Spatiotemporal priority as a fundamental principle of object persistence

Jonathan I. Flombaum, Brian J. Scholl and Laurie R. Santos

in The Origins of Object Knowledge

Published in print March 2009 | ISBN: 9780199216895
Published online March 2012 | e-ISBN: 9780191696039 | DOI:
Spatiotemporal priority as a fundamental principle of object persistence

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This problem of object persistence has been studied in several disciplines in cognitive science. In this chapter, the authors review the many contexts in which spatiotemporal priority drives computations of object persistence as the authors propose explanations at several levels for why spatiotemporal priority plays this dominant role. The principle of spatiotemporal priority describes a general solution to types of correspondence problems as it struggles with the many guises in visual cognition research — including the tunnel effect, apparent motion, illusory conjunctions, and object reviewing. This principle captures some of the primary features of the dominant ‘object file’ model of object persistence. It accounts for the perception of persisting objects not only in adult humans but also in infants and nonhuman primates. Lastly, the principle may have a firm foundation in both mechanistic and functional terms.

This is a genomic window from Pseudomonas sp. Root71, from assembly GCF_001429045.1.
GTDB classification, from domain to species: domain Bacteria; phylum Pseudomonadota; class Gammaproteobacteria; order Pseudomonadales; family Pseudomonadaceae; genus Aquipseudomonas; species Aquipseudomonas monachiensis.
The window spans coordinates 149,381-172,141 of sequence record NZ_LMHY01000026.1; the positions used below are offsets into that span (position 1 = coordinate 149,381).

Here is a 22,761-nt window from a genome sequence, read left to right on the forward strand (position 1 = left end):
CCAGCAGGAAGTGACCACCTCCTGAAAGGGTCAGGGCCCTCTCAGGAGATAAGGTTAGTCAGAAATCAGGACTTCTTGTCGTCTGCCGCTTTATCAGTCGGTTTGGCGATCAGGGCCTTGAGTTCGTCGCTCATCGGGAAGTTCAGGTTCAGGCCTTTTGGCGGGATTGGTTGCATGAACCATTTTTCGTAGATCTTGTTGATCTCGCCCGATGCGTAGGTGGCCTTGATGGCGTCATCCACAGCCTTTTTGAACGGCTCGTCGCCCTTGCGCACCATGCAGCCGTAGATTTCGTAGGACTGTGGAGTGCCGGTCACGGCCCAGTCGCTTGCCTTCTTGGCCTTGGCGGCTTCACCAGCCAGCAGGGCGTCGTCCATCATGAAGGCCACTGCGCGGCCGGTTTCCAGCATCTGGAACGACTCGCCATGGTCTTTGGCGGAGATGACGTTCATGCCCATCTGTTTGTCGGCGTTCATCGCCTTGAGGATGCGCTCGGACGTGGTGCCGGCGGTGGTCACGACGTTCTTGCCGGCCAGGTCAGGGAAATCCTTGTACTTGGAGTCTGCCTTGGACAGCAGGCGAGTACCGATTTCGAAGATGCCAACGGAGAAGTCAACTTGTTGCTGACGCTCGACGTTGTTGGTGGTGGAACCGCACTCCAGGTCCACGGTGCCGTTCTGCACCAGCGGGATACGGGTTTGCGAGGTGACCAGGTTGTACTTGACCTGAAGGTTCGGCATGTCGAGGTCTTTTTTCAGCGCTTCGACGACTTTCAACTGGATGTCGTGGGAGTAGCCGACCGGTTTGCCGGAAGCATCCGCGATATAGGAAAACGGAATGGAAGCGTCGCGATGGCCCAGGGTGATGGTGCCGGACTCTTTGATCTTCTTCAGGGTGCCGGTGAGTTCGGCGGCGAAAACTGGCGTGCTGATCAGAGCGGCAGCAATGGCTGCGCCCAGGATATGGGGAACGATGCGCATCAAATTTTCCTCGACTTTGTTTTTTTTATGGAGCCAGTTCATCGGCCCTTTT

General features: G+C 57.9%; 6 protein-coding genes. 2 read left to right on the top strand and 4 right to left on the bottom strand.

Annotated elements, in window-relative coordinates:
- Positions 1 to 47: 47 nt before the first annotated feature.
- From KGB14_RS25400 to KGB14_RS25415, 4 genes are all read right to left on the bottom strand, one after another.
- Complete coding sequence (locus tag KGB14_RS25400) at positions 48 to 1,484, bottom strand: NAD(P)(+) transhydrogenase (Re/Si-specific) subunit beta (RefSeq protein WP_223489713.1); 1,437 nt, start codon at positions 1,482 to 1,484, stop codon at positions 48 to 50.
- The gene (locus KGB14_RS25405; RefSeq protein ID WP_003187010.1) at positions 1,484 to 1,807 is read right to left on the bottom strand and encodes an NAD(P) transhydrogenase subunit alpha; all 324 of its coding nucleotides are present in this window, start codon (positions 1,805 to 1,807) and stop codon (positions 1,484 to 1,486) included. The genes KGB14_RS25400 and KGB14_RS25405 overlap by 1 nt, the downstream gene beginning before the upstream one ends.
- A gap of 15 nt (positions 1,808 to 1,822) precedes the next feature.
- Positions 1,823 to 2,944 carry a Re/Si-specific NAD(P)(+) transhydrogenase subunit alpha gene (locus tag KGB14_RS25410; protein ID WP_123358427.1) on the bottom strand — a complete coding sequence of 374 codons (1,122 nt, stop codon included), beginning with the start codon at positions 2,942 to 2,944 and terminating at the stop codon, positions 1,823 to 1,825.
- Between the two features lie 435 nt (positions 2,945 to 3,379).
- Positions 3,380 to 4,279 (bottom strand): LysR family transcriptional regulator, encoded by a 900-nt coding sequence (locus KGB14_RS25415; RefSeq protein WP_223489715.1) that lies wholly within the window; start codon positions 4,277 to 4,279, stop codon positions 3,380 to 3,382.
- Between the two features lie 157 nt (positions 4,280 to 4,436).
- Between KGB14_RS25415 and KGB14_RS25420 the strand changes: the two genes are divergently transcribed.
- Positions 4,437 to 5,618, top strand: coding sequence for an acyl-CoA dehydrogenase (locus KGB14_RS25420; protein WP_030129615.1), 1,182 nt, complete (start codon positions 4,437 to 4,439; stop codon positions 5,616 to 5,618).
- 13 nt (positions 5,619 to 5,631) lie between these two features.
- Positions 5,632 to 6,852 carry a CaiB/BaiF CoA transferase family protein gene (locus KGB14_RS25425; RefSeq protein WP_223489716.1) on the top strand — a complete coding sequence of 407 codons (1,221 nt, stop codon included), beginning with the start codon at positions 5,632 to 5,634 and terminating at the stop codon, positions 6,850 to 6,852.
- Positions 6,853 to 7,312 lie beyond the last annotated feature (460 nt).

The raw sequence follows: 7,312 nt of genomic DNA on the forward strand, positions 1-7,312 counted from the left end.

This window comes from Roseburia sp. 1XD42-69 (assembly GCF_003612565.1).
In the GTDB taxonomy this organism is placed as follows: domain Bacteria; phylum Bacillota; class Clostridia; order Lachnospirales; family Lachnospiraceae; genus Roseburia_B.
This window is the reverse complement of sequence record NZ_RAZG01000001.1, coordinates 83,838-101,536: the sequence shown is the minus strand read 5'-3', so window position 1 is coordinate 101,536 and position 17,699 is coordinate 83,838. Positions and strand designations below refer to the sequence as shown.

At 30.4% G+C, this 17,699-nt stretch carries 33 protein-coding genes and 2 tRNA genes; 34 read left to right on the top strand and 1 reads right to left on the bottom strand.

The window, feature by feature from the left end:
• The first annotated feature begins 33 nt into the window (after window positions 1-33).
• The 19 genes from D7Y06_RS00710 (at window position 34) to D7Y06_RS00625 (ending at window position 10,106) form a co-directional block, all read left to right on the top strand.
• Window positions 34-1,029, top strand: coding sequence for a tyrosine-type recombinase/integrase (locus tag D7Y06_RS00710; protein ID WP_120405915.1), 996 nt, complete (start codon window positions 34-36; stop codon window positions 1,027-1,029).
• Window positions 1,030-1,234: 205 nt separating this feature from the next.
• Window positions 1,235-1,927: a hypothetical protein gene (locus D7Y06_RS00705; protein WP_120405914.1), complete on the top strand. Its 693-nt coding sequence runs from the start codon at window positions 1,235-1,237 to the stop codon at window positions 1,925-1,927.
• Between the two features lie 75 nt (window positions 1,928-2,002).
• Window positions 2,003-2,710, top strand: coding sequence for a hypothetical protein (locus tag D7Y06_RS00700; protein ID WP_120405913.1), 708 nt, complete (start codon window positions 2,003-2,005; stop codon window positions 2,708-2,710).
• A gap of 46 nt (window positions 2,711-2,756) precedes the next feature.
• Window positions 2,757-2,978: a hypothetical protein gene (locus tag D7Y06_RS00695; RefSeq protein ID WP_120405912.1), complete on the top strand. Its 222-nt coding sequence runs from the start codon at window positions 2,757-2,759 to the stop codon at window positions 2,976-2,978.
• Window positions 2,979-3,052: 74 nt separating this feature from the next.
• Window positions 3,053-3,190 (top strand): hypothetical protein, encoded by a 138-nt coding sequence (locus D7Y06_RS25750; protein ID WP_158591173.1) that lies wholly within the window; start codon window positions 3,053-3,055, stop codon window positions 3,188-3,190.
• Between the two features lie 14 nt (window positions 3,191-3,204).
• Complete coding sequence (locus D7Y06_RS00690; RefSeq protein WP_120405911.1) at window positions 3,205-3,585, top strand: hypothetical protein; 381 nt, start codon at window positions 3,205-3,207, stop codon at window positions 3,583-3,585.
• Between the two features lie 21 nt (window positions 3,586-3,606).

Keywords: object persistence; cognitive science; spatiotemporal priority; tunnel effect; apparent motion; illusory conjunctions; object reviewing; visual cognition; object file model

Chapter.  11354 words.  Illustrated.

Subjects: Developmental Psychology

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